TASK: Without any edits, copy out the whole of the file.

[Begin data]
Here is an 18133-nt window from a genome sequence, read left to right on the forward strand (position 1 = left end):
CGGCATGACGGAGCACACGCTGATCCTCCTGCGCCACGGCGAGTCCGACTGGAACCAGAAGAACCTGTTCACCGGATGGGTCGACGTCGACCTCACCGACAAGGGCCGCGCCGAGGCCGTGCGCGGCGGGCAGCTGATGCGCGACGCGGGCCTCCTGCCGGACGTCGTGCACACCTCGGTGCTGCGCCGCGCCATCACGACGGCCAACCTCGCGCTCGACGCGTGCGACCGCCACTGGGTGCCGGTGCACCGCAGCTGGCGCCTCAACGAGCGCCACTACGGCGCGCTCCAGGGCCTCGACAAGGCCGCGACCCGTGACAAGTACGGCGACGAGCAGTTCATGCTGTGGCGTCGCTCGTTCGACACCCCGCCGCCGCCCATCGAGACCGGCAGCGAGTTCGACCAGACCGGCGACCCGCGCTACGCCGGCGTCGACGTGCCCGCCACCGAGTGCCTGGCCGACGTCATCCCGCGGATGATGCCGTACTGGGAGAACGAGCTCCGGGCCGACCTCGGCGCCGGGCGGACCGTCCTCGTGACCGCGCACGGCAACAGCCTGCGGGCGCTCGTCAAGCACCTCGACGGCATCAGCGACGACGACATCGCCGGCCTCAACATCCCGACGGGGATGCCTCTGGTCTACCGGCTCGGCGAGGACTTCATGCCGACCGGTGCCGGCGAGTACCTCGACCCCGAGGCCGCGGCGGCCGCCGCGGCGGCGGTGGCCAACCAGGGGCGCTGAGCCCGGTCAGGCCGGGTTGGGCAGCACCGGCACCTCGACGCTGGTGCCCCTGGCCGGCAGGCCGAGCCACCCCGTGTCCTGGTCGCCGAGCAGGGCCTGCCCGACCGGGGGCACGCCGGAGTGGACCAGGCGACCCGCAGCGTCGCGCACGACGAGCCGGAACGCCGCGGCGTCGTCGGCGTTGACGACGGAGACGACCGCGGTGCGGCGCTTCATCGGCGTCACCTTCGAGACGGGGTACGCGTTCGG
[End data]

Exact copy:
Here is an 18133-nt window from a genome sequence, read left to right on the forward strand (position 1 = left end):
CGGCATGACGGAGCACACGCTGATCCTCCTGCGCCACGGCGAGTCCGACTGGAACCAGAAGAACCTGTTCACCGGATGGGTCGACGTCGACCTCACCGACAAGGGCCGCGCCGAGGCCGTGCGCGGCGGGCAGCTGATGCGCGACGCGGGCCTCCTGCCGGACGTCGTGCACACCTCGGTGCTGCGCCGCGCCATCACGACGGCCAACCTCGCGCTCGACGCGTGCGACCGCCACTGGGTGCCGGTGCACCGCAGCTGGCGCCTCAACGAGCGCCACTACGGCGCGCTCCAGGGCCTCGACAAGGCCGCGACCCGTGACAAGTACGGCGACGAGCAGTTCATGCTGTGGCGTCGCTCGTTCGACACCCCGCCGCCGCCCATCGAGACCGGCAGCGAGTTCGACCAGACCGGCGACCCGCGCTACGCCGGCGTCGACGTGCCCGCCACCGAGTGCCTGGCCGACGTCATCCCGCGGATGATGCCGTACTGGGAGAACGAGCTCCGGGCCGACCTCGGCGCCGGGCGGACCGTCCTCGTGACCGCGCACGGCAACAGCCTGCGGGCGCTCGTCAAGCACCTCGACGGCATCAGCGACGACGACATCGCCGGCCTCAACATCCCGACGGGGATGCCTCTGGTCTACCGGCTCGGCGAGGACTTCATGCCGACCGGTGCCGGCGAGTACCTCGACCCCGAGGCCGCGGCGGCCGCCGCGGCGGCGGTGGCCAACCAGGGGCGCTGAGCCCGGTCAGGCCGGGTTGGGCAGCACCGGCACCTCGACGCTGGTGCCCCTGGCCGGCAGGCCGAGCCACCCCGTGTCCTGGTCGCCGAGCAGGGCCTGCCCGACCGGGGGCACGCCGGAGTGGACCAGGCGACCCGCAGCGTCGCGCACGACGAGCCGGAACGCCGCGGCGTCGTCGGCGTTGACGACGGAGACGACCGCGGTGCGGCGCTTCATCGGCGTCACCTTCGAGACGGGGTACGCGTTCGG